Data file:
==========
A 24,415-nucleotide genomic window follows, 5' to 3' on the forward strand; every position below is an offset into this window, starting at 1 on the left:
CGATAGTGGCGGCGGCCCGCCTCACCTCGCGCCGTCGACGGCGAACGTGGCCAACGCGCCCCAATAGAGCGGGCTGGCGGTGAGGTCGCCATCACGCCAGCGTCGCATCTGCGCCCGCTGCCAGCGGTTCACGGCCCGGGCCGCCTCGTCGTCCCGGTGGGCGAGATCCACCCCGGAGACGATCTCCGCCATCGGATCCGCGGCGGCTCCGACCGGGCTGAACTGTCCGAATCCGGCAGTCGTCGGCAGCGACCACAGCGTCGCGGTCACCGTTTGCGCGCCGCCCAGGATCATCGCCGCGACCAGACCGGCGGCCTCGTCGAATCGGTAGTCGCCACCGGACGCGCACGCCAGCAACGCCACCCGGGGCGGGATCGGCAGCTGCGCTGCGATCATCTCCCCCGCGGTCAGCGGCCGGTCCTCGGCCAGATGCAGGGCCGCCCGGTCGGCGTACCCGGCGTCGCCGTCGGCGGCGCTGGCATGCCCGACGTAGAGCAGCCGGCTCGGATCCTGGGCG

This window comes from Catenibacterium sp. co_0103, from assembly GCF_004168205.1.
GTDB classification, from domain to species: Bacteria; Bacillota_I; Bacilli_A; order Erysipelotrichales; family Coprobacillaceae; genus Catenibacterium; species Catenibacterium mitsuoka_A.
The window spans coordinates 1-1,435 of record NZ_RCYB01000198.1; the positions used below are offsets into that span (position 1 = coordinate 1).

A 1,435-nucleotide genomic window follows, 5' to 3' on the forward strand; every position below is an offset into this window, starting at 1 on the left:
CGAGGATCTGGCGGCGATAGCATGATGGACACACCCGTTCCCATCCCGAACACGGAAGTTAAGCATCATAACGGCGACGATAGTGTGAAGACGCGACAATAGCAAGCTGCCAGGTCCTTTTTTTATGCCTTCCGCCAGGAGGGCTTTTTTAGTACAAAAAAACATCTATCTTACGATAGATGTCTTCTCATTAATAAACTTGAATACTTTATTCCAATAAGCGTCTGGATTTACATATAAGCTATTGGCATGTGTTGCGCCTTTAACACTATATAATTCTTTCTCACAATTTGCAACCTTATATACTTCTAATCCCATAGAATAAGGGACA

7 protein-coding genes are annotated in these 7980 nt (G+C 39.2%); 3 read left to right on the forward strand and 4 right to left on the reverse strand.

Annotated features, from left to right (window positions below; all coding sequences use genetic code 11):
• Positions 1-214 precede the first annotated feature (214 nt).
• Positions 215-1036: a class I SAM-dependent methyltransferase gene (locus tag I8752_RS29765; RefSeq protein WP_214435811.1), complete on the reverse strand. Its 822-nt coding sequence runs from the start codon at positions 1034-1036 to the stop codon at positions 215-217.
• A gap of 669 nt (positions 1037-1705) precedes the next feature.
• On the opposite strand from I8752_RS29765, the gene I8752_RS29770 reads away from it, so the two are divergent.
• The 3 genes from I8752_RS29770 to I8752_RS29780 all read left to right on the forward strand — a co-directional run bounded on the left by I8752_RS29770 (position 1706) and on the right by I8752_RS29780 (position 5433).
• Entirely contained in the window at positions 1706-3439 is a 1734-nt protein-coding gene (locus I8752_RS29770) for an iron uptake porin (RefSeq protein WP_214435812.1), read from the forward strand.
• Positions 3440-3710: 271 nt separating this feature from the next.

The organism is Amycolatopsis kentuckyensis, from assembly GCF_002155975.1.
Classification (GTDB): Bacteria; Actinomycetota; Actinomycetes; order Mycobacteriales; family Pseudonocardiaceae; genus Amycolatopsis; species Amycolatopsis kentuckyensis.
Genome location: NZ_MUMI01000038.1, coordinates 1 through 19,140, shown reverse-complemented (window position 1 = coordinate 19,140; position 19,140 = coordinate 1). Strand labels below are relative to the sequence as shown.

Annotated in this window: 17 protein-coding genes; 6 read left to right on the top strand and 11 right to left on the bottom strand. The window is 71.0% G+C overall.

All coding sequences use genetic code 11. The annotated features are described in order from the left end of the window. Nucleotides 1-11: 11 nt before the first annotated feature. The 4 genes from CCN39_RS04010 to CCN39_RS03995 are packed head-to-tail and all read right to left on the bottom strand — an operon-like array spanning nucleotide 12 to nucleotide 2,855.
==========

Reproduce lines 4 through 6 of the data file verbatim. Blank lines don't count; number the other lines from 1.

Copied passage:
GTDB classification, from domain to species: Bacteria; Bacillota_I; Bacilli_A; order Erysipelotrichales; family Coprobacillaceae; genus Catenibacterium; species Catenibacterium mitsuoka_A.
The window spans coordinates 1-1,435 of record NZ_RCYB01000198.1; the positions used below are offsets into that span (position 1 = coordinate 1).

A 1,435-nucleotide genomic window follows, 5' to 3' on the forward strand; every position below is an offset into this window, starting at 1 on the left: